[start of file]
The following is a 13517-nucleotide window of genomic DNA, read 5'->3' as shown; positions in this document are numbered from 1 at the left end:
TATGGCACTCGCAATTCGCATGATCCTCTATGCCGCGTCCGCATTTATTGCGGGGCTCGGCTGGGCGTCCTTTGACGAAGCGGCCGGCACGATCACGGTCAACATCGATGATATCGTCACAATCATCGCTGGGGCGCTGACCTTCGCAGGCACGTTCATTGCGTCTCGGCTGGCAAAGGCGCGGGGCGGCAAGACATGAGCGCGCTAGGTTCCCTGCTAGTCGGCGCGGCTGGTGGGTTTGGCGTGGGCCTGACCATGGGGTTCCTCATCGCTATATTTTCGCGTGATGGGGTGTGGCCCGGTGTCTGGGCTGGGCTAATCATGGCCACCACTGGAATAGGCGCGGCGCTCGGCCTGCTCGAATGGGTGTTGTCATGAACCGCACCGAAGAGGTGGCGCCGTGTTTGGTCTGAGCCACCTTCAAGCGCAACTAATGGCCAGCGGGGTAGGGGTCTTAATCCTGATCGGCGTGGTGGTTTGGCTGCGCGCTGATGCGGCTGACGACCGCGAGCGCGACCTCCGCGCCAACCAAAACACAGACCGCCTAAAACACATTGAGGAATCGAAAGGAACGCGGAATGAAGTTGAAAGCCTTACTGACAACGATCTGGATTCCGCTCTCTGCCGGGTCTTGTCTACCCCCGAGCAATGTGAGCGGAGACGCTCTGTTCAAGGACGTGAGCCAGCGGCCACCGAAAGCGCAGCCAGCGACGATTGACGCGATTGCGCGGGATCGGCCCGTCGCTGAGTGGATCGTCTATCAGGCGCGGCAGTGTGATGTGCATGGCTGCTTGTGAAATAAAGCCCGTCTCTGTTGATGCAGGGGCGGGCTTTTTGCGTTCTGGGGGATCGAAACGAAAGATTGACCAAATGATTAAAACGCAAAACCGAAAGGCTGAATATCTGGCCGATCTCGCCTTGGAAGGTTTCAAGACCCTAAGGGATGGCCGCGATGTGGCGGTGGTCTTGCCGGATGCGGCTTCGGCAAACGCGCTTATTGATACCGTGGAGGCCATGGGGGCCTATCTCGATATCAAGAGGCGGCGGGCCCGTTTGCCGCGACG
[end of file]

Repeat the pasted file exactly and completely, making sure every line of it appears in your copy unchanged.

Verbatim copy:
The following is a 13517-nucleotide window of genomic DNA, read 5'->3' as shown; positions in this document are numbered from 1 at the left end:
TATGGCACTCGCAATTCGCATGATCCTCTATGCCGCGTCCGCATTTATTGCGGGGCTCGGCTGGGCGTCCTTTGACGAAGCGGCCGGCACGATCACGGTCAACATCGATGATATCGTCACAATCATCGCTGGGGCGCTGACCTTCGCAGGCACGTTCATTGCGTCTCGGCTGGCAAAGGCGCGGGGCGGCAAGACATGAGCGCGCTAGGTTCCCTGCTAGTCGGCGCGGCTGGTGGGTTTGGCGTGGGCCTGACCATGGGGTTCCTCATCGCTATATTTTCGCGTGATGGGGTGTGGCCCGGTGTCTGGGCTGGGCTAATCATGGCCACCACTGGAATAGGCGCGGCGCTCGGCCTGCTCGAATGGGTGTTGTCATGAACCGCACCGAAGAGGTGGCGCCGTGTTTGGTCTGAGCCACCTTCAAGCGCAACTAATGGCCAGCGGGGTAGGGGTCTTAATCCTGATCGGCGTGGTGGTTTGGCTGCGCGCTGATGCGGCTGACGACCGCGAGCGCGACCTCCGCGCCAACCAAAACACAGACCGCCTAAAACACATTGAGGAATCGAAAGGAACGCGGAATGAAGTTGAAAGCCTTACTGACAACGATCTGGATTCCGCTCTCTGCCGGGTCTTGTCTACCCCCGAGCAATGTGAGCGGAGACGCTCTGTTCAAGGACGTGAGCCAGCGGCCACCGAAAGCGCAGCCAGCGACGATTGACGCGATTGCGCGGGATCGGCCCGTCGCTGAGTGGATCGTCTATCAGGCGCGGCAGTGTGATGTGCATGGCTGCTTGTGAAATAAAGCCCGTCTCTGTTGATGCAGGGGCGGGCTTTTTGCGTTCTGGGGGATCGAAACGAAAGATTGACCAAATGATTAAAACGCAAAACCGAAAGGCTGAATATCTGGCCGATCTCGCCTTGGAAGGTTTCAAGACCCTAAGGGATGGCCGCGATGTGGCGGTGGTCTTGCCGGATGCGGCTTCGGCAAACGCGCTTATTGATACCGTGGAGGCCATGGGGGCCTATCTCGATATCAAGAGGCGGCGGGCCCGTTTGCCGCGACG